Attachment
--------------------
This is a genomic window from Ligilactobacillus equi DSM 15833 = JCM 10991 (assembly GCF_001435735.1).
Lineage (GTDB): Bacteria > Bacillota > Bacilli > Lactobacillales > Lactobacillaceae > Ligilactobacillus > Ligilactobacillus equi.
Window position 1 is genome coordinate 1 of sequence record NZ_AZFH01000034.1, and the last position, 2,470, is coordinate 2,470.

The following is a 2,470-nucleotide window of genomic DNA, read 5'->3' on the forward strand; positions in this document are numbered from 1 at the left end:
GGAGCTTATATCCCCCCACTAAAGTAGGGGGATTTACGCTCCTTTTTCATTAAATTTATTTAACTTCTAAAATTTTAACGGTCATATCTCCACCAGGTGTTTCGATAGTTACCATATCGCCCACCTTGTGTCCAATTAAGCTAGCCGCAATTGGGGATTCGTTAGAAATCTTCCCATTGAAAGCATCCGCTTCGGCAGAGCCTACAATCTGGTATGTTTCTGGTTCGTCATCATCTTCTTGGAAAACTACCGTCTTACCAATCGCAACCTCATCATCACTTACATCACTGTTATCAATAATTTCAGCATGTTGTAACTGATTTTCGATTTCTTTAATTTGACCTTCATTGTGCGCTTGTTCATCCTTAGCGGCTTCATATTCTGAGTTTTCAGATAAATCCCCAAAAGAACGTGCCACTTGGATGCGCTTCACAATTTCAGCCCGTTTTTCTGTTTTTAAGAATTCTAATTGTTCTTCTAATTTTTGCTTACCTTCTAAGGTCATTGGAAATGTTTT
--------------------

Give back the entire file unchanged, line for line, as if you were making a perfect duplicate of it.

This is a genomic window from Ligilactobacillus equi DSM 15833 = JCM 10991 (assembly GCF_001435735.1).
Lineage (GTDB): Bacteria > Bacillota > Bacilli > Lactobacillales > Lactobacillaceae > Ligilactobacillus > Ligilactobacillus equi.
Window position 1 is genome coordinate 1 of sequence record NZ_AZFH01000034.1, and the last position, 2,470, is coordinate 2,470.

The following is a 2,470-nucleotide window of genomic DNA, read 5'->3' on the forward strand; positions in this document are numbered from 1 at the left end:
GGAGCTTATATCCCCCCACTAAAGTAGGGGGATTTACGCTCCTTTTTCATTAAATTTATTTAACTTCTAAAATTTTAACGGTCATATCTCCACCAGGTGTTTCGATAGTTACCATATCGCCCACCTTGTGTCCAATTAAGCTAGCCGCAATTGGGGATTCGTTAGAAATCTTCCCATTGAAAGCATCCGCTTCGGCAGAGCCTACAATCTGGTATGTTTCTGGTTCGTCATCATCTTCTTGGAAAACTACCGTCTTACCAATCGCAACCTCATCATCACTTACATCACTGTTATCAATAATTTCAGCATGTTGTAACTGATTTTCGATTTCTTTAATTTGACCTTCATTGTGCGCTTGTTCATCCTTAGCGGCTTCATATTCTGAGTTTTCAGATAAATCCCCAAAAGAACGTGCCACTTGGATGCGCTTCACAATTTCAGCCCGTTTTTCTGTTTTTAAGAATTCTAATTGTTCTTCTAATTTTTGCTTACCTTCTAAGGTCATTGGAAATGTTTT